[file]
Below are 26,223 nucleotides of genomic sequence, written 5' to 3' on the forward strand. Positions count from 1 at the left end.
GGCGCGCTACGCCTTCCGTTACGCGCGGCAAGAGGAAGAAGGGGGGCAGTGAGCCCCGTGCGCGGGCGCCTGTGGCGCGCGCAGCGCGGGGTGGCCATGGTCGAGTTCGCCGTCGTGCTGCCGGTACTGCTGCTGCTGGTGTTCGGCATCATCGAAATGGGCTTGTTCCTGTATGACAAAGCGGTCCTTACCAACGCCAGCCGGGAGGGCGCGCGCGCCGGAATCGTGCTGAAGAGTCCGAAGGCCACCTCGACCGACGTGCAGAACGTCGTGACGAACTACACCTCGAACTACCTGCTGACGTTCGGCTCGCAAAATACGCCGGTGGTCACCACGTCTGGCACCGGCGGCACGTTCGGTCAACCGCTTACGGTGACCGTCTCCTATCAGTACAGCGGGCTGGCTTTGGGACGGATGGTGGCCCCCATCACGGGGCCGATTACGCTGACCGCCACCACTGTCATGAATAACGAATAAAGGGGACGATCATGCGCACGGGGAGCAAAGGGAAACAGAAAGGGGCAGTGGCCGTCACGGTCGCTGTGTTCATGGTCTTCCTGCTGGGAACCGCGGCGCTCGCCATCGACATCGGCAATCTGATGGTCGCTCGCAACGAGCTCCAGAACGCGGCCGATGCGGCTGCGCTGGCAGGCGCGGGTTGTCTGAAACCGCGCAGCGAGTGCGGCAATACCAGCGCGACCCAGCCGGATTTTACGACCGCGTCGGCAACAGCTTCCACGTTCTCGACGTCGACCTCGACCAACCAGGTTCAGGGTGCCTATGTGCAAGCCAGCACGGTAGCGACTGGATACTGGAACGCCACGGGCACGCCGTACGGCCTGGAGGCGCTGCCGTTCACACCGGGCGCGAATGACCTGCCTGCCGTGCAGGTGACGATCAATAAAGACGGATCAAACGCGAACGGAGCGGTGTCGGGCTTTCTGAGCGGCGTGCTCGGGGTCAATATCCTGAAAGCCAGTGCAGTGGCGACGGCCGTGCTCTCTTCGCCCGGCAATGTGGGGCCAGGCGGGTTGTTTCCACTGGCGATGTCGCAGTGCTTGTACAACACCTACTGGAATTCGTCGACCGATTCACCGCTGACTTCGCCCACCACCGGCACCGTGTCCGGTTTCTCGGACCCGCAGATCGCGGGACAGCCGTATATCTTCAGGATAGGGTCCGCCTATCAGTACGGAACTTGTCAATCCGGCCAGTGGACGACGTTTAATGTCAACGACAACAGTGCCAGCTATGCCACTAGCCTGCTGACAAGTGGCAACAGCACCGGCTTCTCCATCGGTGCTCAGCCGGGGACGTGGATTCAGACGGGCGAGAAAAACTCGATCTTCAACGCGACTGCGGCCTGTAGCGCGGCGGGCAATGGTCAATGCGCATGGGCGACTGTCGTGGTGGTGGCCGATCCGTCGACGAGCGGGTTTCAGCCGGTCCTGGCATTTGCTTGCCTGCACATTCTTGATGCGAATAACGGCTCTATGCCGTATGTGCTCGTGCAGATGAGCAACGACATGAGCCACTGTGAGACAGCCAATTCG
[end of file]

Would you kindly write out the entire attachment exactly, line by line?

Below are 26,223 nucleotides of genomic sequence, written 5' to 3' on the forward strand. Positions count from 1 at the left end.
GGCGCGCTACGCCTTCCGTTACGCGCGGCAAGAGGAAGAAGGGGGGCAGTGAGCCCCGTGCGCGGGCGCCTGTGGCGCGCGCAGCGCGGGGTGGCCATGGTCGAGTTCGCCGTCGTGCTGCCGGTACTGCTGCTGCTGGTGTTCGGCATCATCGAAATGGGCTTGTTCCTGTATGACAAAGCGGTCCTTACCAACGCCAGCCGGGAGGGCGCGCGCGCCGGAATCGTGCTGAAGAGTCCGAAGGCCACCTCGACCGACGTGCAGAACGTCGTGACGAACTACACCTCGAACTACCTGCTGACGTTCGGCTCGCAAAATACGCCGGTGGTCACCACGTCTGGCACCGGCGGCACGTTCGGTCAACCGCTTACGGTGACCGTCTCCTATCAGTACAGCGGGCTGGCTTTGGGACGGATGGTGGCCCCCATCACGGGGCCGATTACGCTGACCGCCACCACTGTCATGAATAACGAATAAAGGGGACGATCATGCGCACGGGGAGCAAAGGGAAACAGAAAGGGGCAGTGGCCGTCACGGTCGCTGTGTTCATGGTCTTCCTGCTGGGAACCGCGGCGCTCGCCATCGACATCGGCAATCTGATGGTCGCTCGCAACGAGCTCCAGAACGCGGCCGATGCGGCTGCGCTGGCAGGCGCGGGTTGTCTGAAACCGCGCAGCGAGTGCGGCAATACCAGCGCGACCCAGCCGGATTTTACGACCGCGTCGGCAACAGCTTCCACGTTCTCGACGTCGACCTCGACCAACCAGGTTCAGGGTGCCTATGTGCAAGCCAGCACGGTAGCGACTGGATACTGGAACGCCACGGGCACGCCGTACGGCCTGGAGGCGCTGCCGTTCACACCGGGCGCGAATGACCTGCCTGCCGTGCAGGTGACGATCAATAAAGACGGATCAAACGCGAACGGAGCGGTGTCGGGCTTTCTGAGCGGCGTGCTCGGGGTCAATATCCTGAAAGCCAGTGCAGTGGCGACGGCCGTGCTCTCTTCGCCCGGCAATGTGGGGCCAGGCGGGTTGTTTCCACTGGCGATGTCGCAGTGCTTGTACAACACCTACTGGAATTCGTCGACCGATTCACCGCTGACTTCGCCCACCACCGGCACCGTGTCCGGTTTCTCGGACCCGCAGATCGCGGGACAGCCGTATATCTTCAGGATAGGGTCCGCCTATCAGTACGGAACTTGTCAATCCGGCCAGTGGACGACGTTTAATGTCAACGACAACAGTGCCAGCTATGCCACTAGCCTGCTGACAAGTGGCAACAGCACCGGCTTCTCCATCGGTGCTCAGCCGGGGACGTGGATTCAGACGGGCGAGAAAAACTCGATCTTCAACGCGACTGCGGCCTGTAGCGCGGCGGGCAATGGTCAATGCGCATGGGCGACTGTCGTGGTGGTGGCCGATCCGTCGACGAGCGGGTTTCAGCCGGTCCTGGCATTTGCTTGCCTGCACATTCTTGATGCGAATAACGGCTCTATGCCGTATGTGCTCGTGCAGATGAGCAACGACATGAGCCACTGTGAGACAGCCAATTCG